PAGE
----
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Phytotherapy (herbs) Explained

Herbs have always been man’s medicine. Chinese medicine going back 5,000 years and Egyptian history form 1,600 BC lists many plant, animal and inorganic remedies. For example Coriander and Fennel

For the past 50 years modern science has given us a vey deeper insight into how the body works and with more sophisticated methods of investigations available. Whereas the use of herbs in the past has been largely experimental, we are now able to identify the active components of each herb and together with the new understanding of human physiology are able to explain why and how these herbs work. Pharmaceutical companies use random screening which involves thousands of plant constituents being isolated and fed through special receptor screens designed to mimic a situation or disease process in the body until a ‘hit’ is made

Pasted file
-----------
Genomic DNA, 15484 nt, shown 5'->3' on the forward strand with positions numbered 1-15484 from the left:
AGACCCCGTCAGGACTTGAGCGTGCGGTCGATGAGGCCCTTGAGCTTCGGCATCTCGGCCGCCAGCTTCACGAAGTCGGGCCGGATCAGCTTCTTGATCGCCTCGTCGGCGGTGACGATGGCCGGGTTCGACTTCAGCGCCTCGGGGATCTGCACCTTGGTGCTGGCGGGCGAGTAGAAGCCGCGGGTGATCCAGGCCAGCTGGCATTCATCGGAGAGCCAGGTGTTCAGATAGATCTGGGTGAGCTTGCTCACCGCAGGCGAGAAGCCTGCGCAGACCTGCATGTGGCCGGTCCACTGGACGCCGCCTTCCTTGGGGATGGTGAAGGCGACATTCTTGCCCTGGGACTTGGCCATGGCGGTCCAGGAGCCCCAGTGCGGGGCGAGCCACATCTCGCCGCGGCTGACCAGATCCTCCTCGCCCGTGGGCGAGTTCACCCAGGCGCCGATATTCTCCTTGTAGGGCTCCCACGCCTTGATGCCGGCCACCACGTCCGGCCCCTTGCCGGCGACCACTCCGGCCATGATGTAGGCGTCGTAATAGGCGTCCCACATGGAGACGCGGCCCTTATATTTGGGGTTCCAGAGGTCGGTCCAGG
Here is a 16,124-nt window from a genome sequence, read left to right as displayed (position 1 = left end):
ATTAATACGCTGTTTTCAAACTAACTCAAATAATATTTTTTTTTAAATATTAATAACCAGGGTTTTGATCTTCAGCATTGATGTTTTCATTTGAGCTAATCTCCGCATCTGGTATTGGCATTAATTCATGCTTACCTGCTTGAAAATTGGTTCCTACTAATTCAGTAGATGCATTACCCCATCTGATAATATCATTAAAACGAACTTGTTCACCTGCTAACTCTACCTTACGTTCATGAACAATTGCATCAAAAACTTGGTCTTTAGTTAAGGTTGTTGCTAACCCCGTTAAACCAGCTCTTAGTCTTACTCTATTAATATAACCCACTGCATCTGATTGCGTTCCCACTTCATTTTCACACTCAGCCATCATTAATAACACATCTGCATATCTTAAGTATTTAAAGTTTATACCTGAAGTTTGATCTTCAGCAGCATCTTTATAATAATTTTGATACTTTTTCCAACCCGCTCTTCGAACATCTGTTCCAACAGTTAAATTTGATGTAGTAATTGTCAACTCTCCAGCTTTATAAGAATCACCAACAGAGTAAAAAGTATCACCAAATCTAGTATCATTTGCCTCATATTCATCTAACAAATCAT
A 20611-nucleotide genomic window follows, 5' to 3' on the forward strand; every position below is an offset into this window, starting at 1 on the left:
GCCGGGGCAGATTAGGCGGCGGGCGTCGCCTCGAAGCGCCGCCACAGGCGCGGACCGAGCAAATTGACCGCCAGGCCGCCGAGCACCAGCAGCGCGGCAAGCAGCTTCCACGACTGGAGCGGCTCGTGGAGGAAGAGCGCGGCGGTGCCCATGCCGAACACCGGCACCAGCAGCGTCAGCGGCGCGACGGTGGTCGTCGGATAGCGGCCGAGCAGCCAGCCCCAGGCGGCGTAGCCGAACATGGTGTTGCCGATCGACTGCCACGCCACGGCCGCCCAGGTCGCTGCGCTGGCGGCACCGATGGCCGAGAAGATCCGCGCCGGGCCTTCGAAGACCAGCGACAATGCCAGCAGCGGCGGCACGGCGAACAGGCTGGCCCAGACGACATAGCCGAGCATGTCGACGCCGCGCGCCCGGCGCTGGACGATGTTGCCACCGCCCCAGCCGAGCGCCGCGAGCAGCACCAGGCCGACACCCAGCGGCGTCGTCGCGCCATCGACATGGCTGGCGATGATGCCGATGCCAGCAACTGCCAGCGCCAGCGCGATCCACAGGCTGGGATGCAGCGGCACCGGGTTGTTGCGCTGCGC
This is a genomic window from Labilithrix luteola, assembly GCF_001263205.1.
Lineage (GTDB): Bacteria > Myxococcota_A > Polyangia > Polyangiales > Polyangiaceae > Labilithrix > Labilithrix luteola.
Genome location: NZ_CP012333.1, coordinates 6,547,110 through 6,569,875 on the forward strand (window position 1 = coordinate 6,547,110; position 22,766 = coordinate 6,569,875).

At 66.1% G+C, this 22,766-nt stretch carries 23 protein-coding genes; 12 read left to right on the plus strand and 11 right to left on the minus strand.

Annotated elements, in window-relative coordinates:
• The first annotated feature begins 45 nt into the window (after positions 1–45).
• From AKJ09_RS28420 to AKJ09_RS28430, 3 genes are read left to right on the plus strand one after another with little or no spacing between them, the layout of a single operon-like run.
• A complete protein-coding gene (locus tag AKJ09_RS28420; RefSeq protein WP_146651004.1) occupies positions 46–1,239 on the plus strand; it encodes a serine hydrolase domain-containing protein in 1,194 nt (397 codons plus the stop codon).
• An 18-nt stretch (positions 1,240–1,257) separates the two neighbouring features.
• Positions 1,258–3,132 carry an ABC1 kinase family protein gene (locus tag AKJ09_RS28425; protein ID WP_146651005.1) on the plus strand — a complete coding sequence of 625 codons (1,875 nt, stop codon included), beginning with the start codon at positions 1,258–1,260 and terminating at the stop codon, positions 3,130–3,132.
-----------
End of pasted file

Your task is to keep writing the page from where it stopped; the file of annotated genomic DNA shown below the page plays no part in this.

There are some herbs which can qualify as a food or a medicine, or both, depending on the intent of the user. For example, garlic when used in cooking is obviously a food. When it is used to control hypertension or help lower cholesterol levels, it has to be considered a ‘plant drug’.

Classification of Different Phototherapeutic Agents

Gentle Intermediate Powerful

Heart disease: Hawthorne Lily of the valley Digitalis

Gastrointestinal: Chamomile Liquorice Belladonna

Nervous system: Valerian Hypericum Opium/morphine (St. John’s Wort)



Garlic, (ginkgo not sold in Ireland) Directly anti-atherosclerotic

Fenugreek, garlic, guggul, psyllium Cholesterol-lowering

Green tea Block oxidation of cholesterol

Garlic, ginger, ginkgo, turmeric Decrease excessive platelet stickiness

Butcher’s broom, ginkgo, rosemary Circulatory stimulant

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